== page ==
Life is a never ending race to see how many different things we can all juggle. I wish I had the resolve to keep this page updated in a more frequent manor but hey, life’s a ride and sometimes all we can do is hang on.
Over the last few years I have had the pleasure to work as a simple loader and stage hand for The Radiators. Everyone in New Orleans knows the band, and they have been a prominent part of the scene for over 33 years. Those who came before me tell tales of their humble beginnings at a now defunct pizza parlor over by UNO, then graduating to The Boot, Jimmys, and The Dream Palace. The band also became regulars at a new club started by a bunch of music fans known as Tipitinas. Its of note that the birth of both Tipitinas and The Radiators took place the same year, and their relationship with the club has been steadfast through the years.
Both in New Orleans and around the country, the band began to pick up steam. Their fans, dubbing themselves “Fisheads” began to show a loyalty to the band following them on tour, and even panned a Fishead Manifesto (Link Here). While some die hard fans of both bands may crucify me for the comparison, the New Orleans Radiators had a very “Grateful Dead” New Orleans feel for me. In a city who’s musical heritage includes Professor Longhair, Louie Armstrong, and Wynton Marsalis, rock music isn’t what everyone thinks of New Orleans is mentioned. To me there are those individuals who somewhere along the line gain the essence of what it is to be a New Orleanian, and when they play it doesn’t matter the genre of the music, it just is New Orleans. The Radiators had this quality.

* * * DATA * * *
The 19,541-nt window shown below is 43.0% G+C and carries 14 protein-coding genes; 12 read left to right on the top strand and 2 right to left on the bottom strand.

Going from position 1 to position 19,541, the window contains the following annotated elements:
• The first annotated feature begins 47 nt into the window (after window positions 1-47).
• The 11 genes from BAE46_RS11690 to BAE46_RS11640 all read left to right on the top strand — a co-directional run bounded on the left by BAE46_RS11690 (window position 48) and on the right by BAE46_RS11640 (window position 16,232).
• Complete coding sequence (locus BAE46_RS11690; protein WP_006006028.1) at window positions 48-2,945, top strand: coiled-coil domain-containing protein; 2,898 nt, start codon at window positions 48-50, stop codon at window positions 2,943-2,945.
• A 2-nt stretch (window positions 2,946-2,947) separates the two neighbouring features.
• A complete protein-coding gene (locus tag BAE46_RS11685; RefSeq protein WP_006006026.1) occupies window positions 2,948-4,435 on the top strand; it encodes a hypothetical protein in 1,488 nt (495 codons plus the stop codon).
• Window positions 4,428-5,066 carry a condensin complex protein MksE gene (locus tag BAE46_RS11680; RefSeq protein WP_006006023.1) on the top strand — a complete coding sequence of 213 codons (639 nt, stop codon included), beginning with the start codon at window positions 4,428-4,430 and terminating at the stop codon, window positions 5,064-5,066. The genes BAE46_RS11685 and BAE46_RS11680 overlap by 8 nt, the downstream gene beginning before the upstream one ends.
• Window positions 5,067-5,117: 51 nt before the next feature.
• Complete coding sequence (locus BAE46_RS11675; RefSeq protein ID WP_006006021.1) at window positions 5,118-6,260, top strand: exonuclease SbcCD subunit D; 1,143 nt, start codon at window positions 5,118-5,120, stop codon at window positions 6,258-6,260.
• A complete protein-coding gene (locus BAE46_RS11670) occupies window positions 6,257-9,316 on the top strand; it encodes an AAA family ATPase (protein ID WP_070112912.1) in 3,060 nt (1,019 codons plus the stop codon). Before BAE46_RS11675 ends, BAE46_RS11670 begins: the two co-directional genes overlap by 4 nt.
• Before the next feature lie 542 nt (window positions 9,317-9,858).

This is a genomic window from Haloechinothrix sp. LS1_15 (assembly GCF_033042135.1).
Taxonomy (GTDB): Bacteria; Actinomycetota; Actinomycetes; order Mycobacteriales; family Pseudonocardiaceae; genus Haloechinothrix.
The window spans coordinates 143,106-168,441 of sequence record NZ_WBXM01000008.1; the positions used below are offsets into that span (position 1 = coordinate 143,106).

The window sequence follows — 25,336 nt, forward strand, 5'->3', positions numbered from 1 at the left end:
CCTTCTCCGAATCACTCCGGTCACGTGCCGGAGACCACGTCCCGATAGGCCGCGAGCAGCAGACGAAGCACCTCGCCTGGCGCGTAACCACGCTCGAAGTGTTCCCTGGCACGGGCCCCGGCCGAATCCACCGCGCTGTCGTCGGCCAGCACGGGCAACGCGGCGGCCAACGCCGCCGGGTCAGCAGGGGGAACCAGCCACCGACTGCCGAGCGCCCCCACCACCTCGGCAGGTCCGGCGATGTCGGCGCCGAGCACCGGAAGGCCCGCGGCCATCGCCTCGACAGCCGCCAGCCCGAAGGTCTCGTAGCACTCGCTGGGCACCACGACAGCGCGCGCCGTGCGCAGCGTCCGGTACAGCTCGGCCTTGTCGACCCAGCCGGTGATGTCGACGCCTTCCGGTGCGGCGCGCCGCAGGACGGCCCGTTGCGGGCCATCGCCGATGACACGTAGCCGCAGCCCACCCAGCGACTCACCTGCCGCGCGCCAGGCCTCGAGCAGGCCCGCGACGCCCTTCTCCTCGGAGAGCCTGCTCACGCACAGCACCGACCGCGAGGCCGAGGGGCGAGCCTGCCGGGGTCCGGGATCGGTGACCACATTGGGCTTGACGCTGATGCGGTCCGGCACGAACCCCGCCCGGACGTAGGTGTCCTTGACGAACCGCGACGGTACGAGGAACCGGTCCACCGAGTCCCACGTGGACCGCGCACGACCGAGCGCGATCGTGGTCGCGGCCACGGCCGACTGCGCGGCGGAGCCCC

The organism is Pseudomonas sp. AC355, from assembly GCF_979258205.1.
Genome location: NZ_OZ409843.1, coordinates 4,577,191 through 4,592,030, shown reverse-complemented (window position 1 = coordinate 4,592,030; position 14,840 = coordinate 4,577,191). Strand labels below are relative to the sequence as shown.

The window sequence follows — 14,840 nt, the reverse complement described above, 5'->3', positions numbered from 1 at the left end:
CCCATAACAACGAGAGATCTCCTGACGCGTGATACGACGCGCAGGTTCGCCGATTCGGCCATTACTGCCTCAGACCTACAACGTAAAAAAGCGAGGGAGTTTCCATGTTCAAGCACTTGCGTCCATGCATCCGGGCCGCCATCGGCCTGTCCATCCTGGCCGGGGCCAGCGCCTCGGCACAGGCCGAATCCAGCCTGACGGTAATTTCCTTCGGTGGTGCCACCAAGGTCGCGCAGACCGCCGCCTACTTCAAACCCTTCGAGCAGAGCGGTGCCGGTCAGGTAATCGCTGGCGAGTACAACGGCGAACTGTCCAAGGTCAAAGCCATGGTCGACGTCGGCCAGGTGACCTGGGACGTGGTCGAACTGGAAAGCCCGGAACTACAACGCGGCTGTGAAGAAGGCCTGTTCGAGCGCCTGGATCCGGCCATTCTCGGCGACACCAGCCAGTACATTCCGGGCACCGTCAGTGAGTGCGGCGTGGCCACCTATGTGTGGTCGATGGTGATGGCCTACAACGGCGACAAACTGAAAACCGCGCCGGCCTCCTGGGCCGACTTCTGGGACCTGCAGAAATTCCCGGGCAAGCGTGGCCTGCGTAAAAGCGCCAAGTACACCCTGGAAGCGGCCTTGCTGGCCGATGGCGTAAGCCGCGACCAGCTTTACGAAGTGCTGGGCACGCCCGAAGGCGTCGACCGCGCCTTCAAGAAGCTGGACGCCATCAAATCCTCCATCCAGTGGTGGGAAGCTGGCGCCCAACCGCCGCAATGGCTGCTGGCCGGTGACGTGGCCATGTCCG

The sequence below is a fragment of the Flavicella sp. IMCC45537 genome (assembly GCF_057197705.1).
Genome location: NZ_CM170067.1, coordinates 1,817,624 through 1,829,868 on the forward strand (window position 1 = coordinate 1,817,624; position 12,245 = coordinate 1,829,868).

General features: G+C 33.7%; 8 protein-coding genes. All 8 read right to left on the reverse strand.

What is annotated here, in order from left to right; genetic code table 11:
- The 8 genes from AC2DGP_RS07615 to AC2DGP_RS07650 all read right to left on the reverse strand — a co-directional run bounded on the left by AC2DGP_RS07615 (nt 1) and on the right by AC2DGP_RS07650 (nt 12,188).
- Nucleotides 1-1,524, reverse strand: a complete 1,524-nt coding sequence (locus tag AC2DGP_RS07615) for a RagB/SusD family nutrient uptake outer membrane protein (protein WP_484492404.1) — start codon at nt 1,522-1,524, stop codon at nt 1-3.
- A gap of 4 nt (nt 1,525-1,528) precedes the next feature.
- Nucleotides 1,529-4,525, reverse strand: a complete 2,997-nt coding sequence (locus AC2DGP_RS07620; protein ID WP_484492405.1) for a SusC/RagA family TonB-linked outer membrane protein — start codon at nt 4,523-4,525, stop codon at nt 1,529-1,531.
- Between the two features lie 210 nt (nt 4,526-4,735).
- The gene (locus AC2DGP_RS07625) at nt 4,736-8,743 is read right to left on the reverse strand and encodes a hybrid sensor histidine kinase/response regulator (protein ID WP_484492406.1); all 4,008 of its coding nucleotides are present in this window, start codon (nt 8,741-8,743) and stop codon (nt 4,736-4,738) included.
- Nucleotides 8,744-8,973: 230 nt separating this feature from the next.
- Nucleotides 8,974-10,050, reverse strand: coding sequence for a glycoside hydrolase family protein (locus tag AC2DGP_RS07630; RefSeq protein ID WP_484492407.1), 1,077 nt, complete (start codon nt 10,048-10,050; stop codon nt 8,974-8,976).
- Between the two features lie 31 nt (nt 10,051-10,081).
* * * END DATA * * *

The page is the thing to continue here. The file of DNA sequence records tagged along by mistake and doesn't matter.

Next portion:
My first encounter with the band was their 28th anniversary gig at Tipitinas. At the time I was a young intern, always eager to see new bands and work my way into the club’s good graces. I volunteered to handle will call for the show, which turned out to be in the pouring rain. After hours of handing out tickets to very wet fish head fans I was finally let go to enjoy the music.
The night was as fun as any at the Rads show and I was quickly impressed at how many people knew every single song the band played. I had heard that they had several thousand originals and probably new at least a thousand covers, yet every single sweaty intoxicated soul in the place was singing at the top of their lungs. While I had fun, I knew I was missing something as I was the only person unfamiliar with the music in the room. It came to my mind that The Radiators wasn’t just the 5 guys up their ripping their instruments. It was also the 800 fans packed in to see their umpteenth Rads show and they knew everyone, sang every song, and drank and partied as hard as the band played. Needless to say I left very intrigued.